Advertisement

Estimating the Effect that Interactions Between Chemical Reactions and Environmental Influences Have on the Corrosivity of the Electrolyte

  • Steven A. PolicastroEmail author
  • Rachel M. Anderson
  • Carlos M. Hangarter
Conference paper
  • 623 Downloads
Part of the The Minerals, Metals & Materials Series book series (MMMS)

Abstract

The properties of electrolytes formed from atmospheric processes, whether thin films or droplets, change in response to changes in the environment. Specifically, temperature and relative humidity changes can induce condensation or evaporation directly or indirectly alter the concentrations of dissolved oxygen, alter the solution conductivity, or speed up or slow down chemical reactions, which can alter the corrosivity of the electrolyte. In this work, we develop a numerical model of the galvanic couple between a stainless steel and aluminum alloy exposed to a thin film electrolyte equilibrating to different temperature and relative humidity conditions, and we examine how changes in solution resistivity, dissolved oxygen concentration, and chemical reactions in the electrolyte change the corrosion current in the galvanic couple. We then compare these results to some experimental measurements made on a similar galvanic couple in a controlled humidity and temperature chamber.

Keywords

Atmospheric corrosion Galvanic corrosion Corrosion simulation 

Notes

Acknowledgements

This work was sponsored by the US Naval Research Laboratory under its core program; the views and conclusions contained herein are those of the authors and should not be interpreted as necessarily representing the official policies or endorsements, either expressed or implied, of the Office of Naval Research, the US Navy or the US government.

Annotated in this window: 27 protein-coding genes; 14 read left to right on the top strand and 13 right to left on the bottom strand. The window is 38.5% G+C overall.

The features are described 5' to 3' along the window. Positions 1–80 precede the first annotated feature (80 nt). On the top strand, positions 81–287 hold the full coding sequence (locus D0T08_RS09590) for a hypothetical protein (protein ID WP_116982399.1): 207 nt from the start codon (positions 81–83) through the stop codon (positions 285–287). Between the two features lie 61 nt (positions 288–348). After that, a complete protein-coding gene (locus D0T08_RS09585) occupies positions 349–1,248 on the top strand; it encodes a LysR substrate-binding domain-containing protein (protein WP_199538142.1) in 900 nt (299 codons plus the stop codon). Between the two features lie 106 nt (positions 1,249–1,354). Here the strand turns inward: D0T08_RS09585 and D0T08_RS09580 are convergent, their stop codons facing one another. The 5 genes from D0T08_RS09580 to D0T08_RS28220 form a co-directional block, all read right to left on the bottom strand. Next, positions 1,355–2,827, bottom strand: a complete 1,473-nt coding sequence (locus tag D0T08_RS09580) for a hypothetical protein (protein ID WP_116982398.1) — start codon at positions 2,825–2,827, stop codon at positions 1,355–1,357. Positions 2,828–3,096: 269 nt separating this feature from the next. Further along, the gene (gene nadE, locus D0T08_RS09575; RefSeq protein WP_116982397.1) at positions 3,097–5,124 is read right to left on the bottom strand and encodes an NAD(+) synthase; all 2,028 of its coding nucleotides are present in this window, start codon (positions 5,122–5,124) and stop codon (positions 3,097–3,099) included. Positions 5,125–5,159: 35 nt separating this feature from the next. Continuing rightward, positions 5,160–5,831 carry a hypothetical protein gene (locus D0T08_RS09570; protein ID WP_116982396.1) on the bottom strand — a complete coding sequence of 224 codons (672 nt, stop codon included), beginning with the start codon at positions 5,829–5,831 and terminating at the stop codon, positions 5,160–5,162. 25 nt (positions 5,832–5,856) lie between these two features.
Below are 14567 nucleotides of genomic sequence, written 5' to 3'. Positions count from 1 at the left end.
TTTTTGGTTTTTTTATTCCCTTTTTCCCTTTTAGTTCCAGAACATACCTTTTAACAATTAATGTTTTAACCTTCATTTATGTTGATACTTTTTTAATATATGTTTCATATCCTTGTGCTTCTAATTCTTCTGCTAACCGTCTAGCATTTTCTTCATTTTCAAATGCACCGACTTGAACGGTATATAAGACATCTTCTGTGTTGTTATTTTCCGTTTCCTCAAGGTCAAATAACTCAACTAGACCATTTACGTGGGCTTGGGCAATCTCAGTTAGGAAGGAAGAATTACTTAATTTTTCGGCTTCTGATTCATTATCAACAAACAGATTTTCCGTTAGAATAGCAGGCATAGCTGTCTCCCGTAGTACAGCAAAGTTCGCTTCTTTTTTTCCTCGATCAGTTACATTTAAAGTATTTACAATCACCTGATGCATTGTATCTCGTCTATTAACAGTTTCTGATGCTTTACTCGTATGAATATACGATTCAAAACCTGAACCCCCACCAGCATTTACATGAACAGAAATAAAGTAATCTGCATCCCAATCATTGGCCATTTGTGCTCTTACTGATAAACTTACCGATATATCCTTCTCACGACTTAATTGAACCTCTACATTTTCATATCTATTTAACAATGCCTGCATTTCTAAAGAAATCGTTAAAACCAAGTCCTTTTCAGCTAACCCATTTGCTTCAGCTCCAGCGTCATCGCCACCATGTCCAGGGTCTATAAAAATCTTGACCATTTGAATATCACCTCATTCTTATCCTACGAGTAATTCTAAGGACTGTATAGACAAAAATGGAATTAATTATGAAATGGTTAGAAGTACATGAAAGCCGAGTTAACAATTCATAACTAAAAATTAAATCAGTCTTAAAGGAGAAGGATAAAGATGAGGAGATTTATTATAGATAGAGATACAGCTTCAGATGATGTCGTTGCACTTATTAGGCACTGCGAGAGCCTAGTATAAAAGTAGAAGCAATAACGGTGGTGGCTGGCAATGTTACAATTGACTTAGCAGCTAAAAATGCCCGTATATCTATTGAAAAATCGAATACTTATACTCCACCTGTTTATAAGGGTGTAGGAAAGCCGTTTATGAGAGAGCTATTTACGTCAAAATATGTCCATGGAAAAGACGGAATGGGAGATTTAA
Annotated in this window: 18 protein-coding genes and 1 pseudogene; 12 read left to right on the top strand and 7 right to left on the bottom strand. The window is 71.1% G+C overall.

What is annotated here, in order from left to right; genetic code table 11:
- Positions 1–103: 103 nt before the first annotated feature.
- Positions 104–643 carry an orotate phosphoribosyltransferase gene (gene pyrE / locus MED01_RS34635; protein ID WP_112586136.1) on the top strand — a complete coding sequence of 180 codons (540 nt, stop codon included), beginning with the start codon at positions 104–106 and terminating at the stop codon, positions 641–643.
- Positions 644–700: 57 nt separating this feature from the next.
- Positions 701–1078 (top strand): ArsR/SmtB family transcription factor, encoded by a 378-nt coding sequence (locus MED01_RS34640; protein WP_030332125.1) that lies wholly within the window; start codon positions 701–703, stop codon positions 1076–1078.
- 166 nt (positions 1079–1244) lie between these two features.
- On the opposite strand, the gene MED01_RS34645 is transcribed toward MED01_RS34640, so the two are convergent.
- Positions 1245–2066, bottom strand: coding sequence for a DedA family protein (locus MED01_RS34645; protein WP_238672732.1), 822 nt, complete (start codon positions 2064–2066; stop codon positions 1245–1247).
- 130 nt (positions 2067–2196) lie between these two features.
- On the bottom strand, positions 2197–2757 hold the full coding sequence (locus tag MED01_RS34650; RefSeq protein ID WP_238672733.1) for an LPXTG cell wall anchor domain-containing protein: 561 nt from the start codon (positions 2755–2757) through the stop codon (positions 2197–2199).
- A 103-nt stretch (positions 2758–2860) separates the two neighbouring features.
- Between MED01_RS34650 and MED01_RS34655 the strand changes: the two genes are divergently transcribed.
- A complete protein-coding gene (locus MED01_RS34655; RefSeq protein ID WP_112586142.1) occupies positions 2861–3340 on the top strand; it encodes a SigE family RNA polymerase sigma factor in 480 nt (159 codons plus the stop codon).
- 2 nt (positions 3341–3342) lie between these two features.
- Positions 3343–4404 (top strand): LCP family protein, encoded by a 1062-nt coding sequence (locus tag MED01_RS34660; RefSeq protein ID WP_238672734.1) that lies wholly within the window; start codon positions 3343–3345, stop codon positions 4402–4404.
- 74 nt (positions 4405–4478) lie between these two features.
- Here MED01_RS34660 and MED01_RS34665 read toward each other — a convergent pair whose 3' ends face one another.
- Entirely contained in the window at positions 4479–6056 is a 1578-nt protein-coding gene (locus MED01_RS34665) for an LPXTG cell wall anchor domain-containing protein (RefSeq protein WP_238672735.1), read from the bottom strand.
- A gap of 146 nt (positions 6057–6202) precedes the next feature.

References

  1. 1.
    Wang S-S, Frankel GS, Jiang J-T, Chen J-F, Dai S-L, Zhen L (2013) J Electrochem Soc 160:C493–C502CrossRefGoogle Scholar
  2. 2.
    Matzdorf CA, Nickerson WC, Rincon Troconis BC, Frankel GS, Li L, Buchheit RG (2013) Corrosion 69:1240–1246Google Scholar
  3. 3.
    Feng Z, Frankel GS (2013) Corrosion 70:95–106CrossRefGoogle Scholar
  4. 4.
    CRC Handbook of Chemistry, and Physics (1989) 70th Edition, Weast RC (Ed) CRC Press, Boca Raton, FL, p D-221Google Scholar
  5. 5.
    Brett CMA, Brett AM (1993) Electrochemistry: principles, methods, and applications, Oxford University Press, OxfordGoogle Scholar
  6. 6.
    Guseva O, Schmutz P, Suter T, von Trzebiatowski O (2009) Electrochim Acta 54:4514–4524CrossRefGoogle Scholar
  7. 7.
    Guseva O, DeRose JA, Schmutz P (2013) Electrochim Acta 88:821–831CrossRefGoogle Scholar
  8. 8.
    Crank J, Nicolson P (1996) Adv Comput Math 6:207–226CrossRefGoogle Scholar
  9. 9.
    Simillion H, Van den Steen N, Terryn H, Deconinck J (2016) Electrochim Acta 209:149–158CrossRefGoogle Scholar
  10. 10.
    Van den Steen N, Simillion H, Dolgikh O, Terryn H, Deconinck J (2016) Electrochim Acta 187:714–723CrossRefGoogle Scholar
  11. 11.
    Hangarter CM, Policastro SA (2017) Atmos Marine Corr 75:11–22Google Scholar
  12. 12.
    Policastro S, Anderson R, Hangarter C, Horton DJ, Keith JA, Groenenboom MC (2017) ECS Trans 80:527–539CrossRefGoogle Scholar
  13. 13.
    Policastro Steven A, Hangarter Carlos M, Anderson Rachel M, Friedersdorf F (2019) Effect of confined electrolyte volumes on galvanic corrosion kinetics in statically loaded materials. Corr Rev 37:521Google Scholar

Copyright information

© The Minerals, Metals & Materials Society 2020

Authors and Affiliations

  • Steven A. Policastro
    • 1
    Email author
  • Rachel M. Anderson
    • 1
  • Carlos M. Hangarter
    • 1
  1. 1.US Naval Research LaboratoryCenter for Corrosion Science and EngineeringWashington, D.C.USA

Personalised recommendations